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Evidence for SO2 latitudinal variations below the clouds of Venus

Abstract : Sulphur dioxide (SO2) is highly variable above the clouds of Venus, yet no spatial or temporal variability below the clouds had been known until now. Aims. In order to constrain Venus's atmospheric circulation and chemistry (including possible volcanic outgassing), more accurate SO2 measurements below the clouds are therefore needed. We used the high-resolution iSHELL spectrometer located at the NASA IRTF to record thermal night-side spectra, which we fitted using an updated forward radiative transfer model that was previously employed to process SpeX/IRTF and VIRTIS-H/Venus Express spectra. We report, for the first time, an increase in SO2 with increasing latitude (+30% between the minimum near 15°S and > 35°N). This is consistent with the interaction between the Hadley-cell circulation and a postulated vertical profile in SO2 estimated to increase between 30 and 40 km in altitude, as previously suggested by in situ ISAV measurements. This SO2 variability challenges our current understanding of Venus's tropospheric thermochemistry and underlines the high scientific return from high-resolution spectroscopy from, for example, future orbiters.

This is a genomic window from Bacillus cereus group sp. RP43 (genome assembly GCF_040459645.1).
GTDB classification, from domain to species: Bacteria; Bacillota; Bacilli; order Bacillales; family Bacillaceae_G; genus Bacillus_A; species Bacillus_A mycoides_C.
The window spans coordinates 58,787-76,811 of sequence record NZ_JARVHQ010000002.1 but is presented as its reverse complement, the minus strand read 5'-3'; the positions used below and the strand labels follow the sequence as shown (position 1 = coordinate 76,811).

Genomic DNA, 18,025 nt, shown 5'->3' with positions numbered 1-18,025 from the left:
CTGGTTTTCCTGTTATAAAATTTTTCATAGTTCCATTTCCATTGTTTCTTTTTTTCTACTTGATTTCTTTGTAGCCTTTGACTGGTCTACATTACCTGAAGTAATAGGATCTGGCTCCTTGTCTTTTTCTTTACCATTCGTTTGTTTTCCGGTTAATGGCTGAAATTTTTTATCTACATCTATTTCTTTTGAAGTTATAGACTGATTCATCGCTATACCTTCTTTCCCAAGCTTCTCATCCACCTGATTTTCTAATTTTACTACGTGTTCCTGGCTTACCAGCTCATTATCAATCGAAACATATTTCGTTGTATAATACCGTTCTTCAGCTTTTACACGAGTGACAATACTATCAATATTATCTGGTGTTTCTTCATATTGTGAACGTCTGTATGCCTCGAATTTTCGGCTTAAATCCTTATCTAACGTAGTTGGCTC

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Submitted on : Monday, April 26, 2021 - 1:44:14 PM
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Emmanuel Marcq, Ismaïl Amine, Marc Duquesnoy, B. Bézard. Evidence for SO2 latitudinal variations below the clouds of Venus. Astronomy and Astrophysics - A&A, EDP Sciences, 2021, 648, L8 (4p.). ⟨10.1051/0004-6361/202140837⟩. ⟨insu-03207315v2⟩



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